Photo by Nick "The Tooth" Gullo
It's official: Cristiane "Cyborg" Justino is returning to MMA—and returning to the bantamweight division—on Friday, December 5 for Invicta 10.
Justino's last MMA fight was in July 2013, when she defeated Marloes Coenen to become the inaugural Invicta FC featherweight champion at Invicta 6, although she has earned a 1-1 record in the Lion Fight Muay Thai promotion since then. Her last fight as a bantamweight was in 2008, when she defeated UFC fighter and Four Horsewomen member Shayna Baszler at EliteXC: Unfinished Business.
Invicta FC President Shannon Knapp had been discussing the possibility of the promotion's featherweight champion dropping down to the 135lb weight division for a December fight in interviews this past July. Yesterday, UFC.com confirmed the move and the date of her fight, but further details remain in the air at this point. Cyborg's opponent and the location of the Invicta card are still to be determined.
Who or where Cyborg fights next are minor details, of course, compared to the weight she'll be making, or at least trying to make, that night. After years of speculation and trash talk, the controversial fighter's choice to drop down to 135lbs marks the first concrete step that Justino has made toward her ultimate goal: UFC bantamweight champ Ronda Rousey.
Cyborg's current road to Rousey has been long and convoluted. Cyborg claims that she started asking for the fight as early as November of 2011, but Strikeforce told her that Rousey wasn't ready. And Rousey has been calling out Cyborg since the latter tested positive for performance-enhancing drugs (steroids) and was subsequently suspended for a year in December of 2011.
Since then, the fight has remained an abstract concept for a number of reasons. Cyborg's people rejected the UFC's initial offer (the exact same offer that Rousey accepted, as Dana White recently pointed out). Cyborg struggled not just with losing weight, but with the very prospect of losing weight. In late 2012, members of her camp told MMAWeekly.com that her doctor had warned her that cutting to 135lbs would put her heart and future fertility at risk. White insisted that a fight with Ronda would have to be at 135, but offered to hire fitness expert Mike Dolce to help her lose the weight safely. Cyborg continued to accuse Rousey of hiding. Rousey (rightfully) took Cyborg to task for her steroid use repeatedly and (wrongfully) hurled a number of sexist and transphobic shots at her.
The positive development in all of this was Knapp's summer announcement that Cyborg was dropping to bantamweight in an effort to pursue Rousey, and that Knapp would do everything in her power to help her fighter reach that goal. There's been no word on what this means for Justino's heart and uterus, but we do know that she's working with a trainer to help her lose the weight in a healthy and effective manner. Depending on the source, Cyborg walks around at anywhere between 160 and 180lbs as a featherweight, and she's looking to make it down to 155 pre-cut before her December fight. Earlier this month, Knapp confirmed that Cyborg is progressing well. She also mentioned that footage of the final cut might be available on UFC Fight Pass, which will also broadcast Invicta 10.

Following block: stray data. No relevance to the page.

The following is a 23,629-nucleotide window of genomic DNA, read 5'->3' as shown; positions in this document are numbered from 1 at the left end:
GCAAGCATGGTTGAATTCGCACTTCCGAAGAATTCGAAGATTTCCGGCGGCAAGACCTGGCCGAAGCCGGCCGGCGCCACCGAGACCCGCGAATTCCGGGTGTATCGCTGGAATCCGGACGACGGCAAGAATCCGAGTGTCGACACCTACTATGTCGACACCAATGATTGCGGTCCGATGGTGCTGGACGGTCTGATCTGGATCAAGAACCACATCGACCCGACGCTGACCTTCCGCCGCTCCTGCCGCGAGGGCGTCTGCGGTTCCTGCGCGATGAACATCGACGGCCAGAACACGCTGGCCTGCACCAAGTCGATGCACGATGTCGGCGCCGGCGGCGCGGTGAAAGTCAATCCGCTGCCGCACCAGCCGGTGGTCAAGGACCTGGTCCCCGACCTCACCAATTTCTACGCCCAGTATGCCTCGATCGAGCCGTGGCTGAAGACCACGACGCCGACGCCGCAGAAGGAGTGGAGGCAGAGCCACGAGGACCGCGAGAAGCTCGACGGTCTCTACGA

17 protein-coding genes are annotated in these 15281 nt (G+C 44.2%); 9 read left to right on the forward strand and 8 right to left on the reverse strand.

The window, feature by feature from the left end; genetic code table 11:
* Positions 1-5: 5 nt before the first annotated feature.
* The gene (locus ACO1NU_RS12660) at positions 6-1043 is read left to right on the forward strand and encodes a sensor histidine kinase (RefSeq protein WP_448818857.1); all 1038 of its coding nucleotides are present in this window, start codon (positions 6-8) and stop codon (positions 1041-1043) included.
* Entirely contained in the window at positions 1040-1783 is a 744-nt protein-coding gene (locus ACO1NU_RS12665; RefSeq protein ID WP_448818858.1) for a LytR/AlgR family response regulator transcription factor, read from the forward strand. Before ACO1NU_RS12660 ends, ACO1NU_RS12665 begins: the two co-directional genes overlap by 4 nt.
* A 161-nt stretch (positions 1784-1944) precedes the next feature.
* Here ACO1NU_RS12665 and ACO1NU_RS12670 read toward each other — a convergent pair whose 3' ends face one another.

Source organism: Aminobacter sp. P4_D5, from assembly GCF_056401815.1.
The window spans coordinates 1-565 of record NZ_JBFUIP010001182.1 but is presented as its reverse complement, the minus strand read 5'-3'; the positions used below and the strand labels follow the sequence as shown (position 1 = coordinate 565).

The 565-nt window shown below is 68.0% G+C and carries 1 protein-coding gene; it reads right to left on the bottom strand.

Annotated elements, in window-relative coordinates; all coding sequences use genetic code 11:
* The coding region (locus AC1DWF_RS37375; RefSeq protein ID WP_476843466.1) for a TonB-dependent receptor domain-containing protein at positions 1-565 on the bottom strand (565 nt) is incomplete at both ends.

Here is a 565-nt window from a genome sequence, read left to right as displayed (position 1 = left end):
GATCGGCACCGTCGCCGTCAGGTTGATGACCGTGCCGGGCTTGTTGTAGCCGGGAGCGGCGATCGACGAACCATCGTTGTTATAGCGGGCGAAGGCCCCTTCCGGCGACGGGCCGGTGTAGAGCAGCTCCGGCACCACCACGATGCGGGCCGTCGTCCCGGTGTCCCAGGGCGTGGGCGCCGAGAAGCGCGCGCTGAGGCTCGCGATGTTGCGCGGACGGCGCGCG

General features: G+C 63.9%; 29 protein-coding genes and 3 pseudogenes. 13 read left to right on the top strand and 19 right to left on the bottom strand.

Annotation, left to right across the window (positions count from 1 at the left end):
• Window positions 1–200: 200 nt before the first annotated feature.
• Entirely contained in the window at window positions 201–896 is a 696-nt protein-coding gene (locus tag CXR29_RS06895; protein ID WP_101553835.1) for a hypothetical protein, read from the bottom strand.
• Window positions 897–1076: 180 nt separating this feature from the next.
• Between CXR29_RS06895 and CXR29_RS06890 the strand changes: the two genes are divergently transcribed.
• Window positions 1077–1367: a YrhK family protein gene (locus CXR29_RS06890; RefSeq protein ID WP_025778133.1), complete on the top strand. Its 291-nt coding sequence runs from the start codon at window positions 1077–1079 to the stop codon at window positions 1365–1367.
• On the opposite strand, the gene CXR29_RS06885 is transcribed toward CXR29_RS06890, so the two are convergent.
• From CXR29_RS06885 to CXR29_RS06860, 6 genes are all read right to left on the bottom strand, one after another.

If Cyborg can make weight, and if she can beat her mystery opponent, then the second most anticipated (or most anticipated, depending on who you ask) fight in women's MMA might actually become a reality. Rousey vs. Carano might be the bigger, flashier legacy fight, but Rousey vs. Cyborg would certainly be the more interesting in terms of the actual combat skills involved.
All of the hubbub surrounding this match, or even the idea of this match, is a testament both to how far women’s MMA has come and how far it has to go. The fact that this, an announcement that Cyborg is on track to do something we’ve been 99% sure she was going to do since July, is one of the biggest news stories of the week for MMA is a truly exciting and impressive thing. Beyond tennis, I can’t think of many other professional women’s sports which would so easily keep up with and maybe even eclipse the attention that pro men are getting. And it’s particularly thrilling given that, just a few years ago, it still seemed unlikely that women would get to fight in the UFC at all, let alone have a fighting chance at dominating its news cycle.
A few years from now, though, I hope it’s just as hard to believe that two accomplished fighters from different weight divisions were ever expected to face each other in the normal course of events. We’ll know that WMMA has really really made it when the next Rousey and the next Cyborg have their own solid divisions to rule, and the idea of them fighting each other is just another GSP vs. Anderson Silva-style fantasy super fight.
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